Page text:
Kate Erbland. But I can only accept myself and know that I grow and change. That does mean some tough choices, however, especially when it comes to considering other people who might have made mistakes in the past and are working to correct them.
In Mike Birbiglia was just another comedian making the rounds throughout the New York clubs. In he began workshopping a one-man show called Sleepwalk With Meand everything changed. The live version, book and film having cemented him as an NPR darling and the most lauded storyteller in the industry, follow-up My Girlfriend's Boyfriend delved a bit deeper into his emotional hang-ups, but threatened to brand him as a standup lured permanently into the world of theater. Thirty dates into his city Thank God for Jokes tour, the Birbiglia of has reemerged swinging.
There is a commonly held stereotype about comedians — they learned to be funny in high school as a way to stand out and gain attention — every comedian started as a class clown. Mike Birbiglia, who performed to a packed Jesse Auditorium last Friday made it clear this idea is a misconception. As a result, the focus of the majority of Birbiglia's work is not the shortcomings of others, but rather of himself.
Though comedy is wonderful, attempting to explain it can be deadly dull. That can be either an intellectual or practical process, as Mike Birbiglia notes. They range from lateness — be on time, or else — to childhood in a church to a particularly untoward episode with the Muppets.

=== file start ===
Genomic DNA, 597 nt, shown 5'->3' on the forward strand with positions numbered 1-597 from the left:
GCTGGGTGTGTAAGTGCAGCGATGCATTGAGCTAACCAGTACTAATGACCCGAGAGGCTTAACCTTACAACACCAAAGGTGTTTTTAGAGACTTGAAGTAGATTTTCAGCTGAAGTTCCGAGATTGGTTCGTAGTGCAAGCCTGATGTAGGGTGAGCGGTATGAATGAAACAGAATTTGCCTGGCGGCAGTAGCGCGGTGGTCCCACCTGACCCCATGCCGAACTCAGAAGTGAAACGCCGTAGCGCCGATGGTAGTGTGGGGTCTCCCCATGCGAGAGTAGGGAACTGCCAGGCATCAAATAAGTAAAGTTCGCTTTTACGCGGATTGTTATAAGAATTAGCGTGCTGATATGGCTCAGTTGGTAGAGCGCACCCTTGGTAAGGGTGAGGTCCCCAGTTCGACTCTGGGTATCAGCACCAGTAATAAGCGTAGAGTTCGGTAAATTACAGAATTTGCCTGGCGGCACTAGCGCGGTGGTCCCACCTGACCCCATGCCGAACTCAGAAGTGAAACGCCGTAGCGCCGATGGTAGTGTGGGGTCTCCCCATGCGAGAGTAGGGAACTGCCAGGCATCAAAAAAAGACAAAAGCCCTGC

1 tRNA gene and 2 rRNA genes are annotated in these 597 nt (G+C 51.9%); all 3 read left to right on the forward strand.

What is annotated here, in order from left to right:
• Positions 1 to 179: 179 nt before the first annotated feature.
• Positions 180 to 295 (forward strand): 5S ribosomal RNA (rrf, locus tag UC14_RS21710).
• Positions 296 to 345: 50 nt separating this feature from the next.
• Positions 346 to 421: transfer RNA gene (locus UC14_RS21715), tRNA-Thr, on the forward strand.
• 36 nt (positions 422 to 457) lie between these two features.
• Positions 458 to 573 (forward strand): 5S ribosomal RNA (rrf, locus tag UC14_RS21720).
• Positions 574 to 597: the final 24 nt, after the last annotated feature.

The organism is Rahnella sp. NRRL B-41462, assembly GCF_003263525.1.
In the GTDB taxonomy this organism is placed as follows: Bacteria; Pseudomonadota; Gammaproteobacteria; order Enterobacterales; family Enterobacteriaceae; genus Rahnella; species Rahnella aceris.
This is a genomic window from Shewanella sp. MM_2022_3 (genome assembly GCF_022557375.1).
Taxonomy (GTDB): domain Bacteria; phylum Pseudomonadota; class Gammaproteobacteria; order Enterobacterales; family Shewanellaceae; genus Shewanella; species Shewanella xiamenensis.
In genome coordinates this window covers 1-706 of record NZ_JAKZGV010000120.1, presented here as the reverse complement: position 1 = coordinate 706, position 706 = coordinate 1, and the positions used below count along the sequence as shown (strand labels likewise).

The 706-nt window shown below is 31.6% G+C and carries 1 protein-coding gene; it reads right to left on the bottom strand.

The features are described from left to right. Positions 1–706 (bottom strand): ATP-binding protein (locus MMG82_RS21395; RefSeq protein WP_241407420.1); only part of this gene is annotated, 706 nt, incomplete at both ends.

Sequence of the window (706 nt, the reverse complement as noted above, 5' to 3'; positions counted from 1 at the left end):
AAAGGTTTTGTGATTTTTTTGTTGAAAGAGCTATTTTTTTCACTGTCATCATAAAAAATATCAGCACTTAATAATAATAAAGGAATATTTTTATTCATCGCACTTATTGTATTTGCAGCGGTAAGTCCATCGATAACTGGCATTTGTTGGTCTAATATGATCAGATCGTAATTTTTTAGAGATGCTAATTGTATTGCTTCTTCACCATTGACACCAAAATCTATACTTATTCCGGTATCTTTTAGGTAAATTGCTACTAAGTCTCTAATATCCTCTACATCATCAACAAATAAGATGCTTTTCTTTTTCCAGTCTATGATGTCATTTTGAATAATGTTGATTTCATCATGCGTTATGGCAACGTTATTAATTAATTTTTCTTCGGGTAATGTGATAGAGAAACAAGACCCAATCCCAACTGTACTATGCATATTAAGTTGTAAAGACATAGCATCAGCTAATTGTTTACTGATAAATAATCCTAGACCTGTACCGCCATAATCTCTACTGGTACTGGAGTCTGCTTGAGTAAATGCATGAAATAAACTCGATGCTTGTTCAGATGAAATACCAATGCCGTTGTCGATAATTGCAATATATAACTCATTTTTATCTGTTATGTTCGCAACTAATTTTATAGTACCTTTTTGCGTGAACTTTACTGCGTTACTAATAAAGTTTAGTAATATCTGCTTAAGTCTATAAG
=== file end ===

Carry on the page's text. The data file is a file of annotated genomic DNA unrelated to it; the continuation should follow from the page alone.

This fall season presents many opportunities to refresh your aesthetic palette. We could all use a vacation from humdrum routine. Theater that breaks the rules or brings together the incongruous has the potential to awaken us from those habits of perception that deaden us to experience.
Now, his latest show, The New Oneis running on Broadway. Mike describes how he identifies moments from his life that become his jokes, how to align with an audience, and the inherent error that has to exist in a piece of art. In the Season 6 finale of Good One, we finally deconstruct the legendary joke "The Aristocrats" with the help of its most infamous teller, Gilbert ….
I knew I enjoyed the ensemble improv comedy-drama but at the same time I wasn't over the moon about it, either. But the more I kept thinking about the film the more nuances I found myself wanting to explore and discuss, little pieces here and there capturing my attention in ways I didn't immediately notice. It's the kind of movie you almost can't help but fall in love with; just don't expect to do so instantaneously.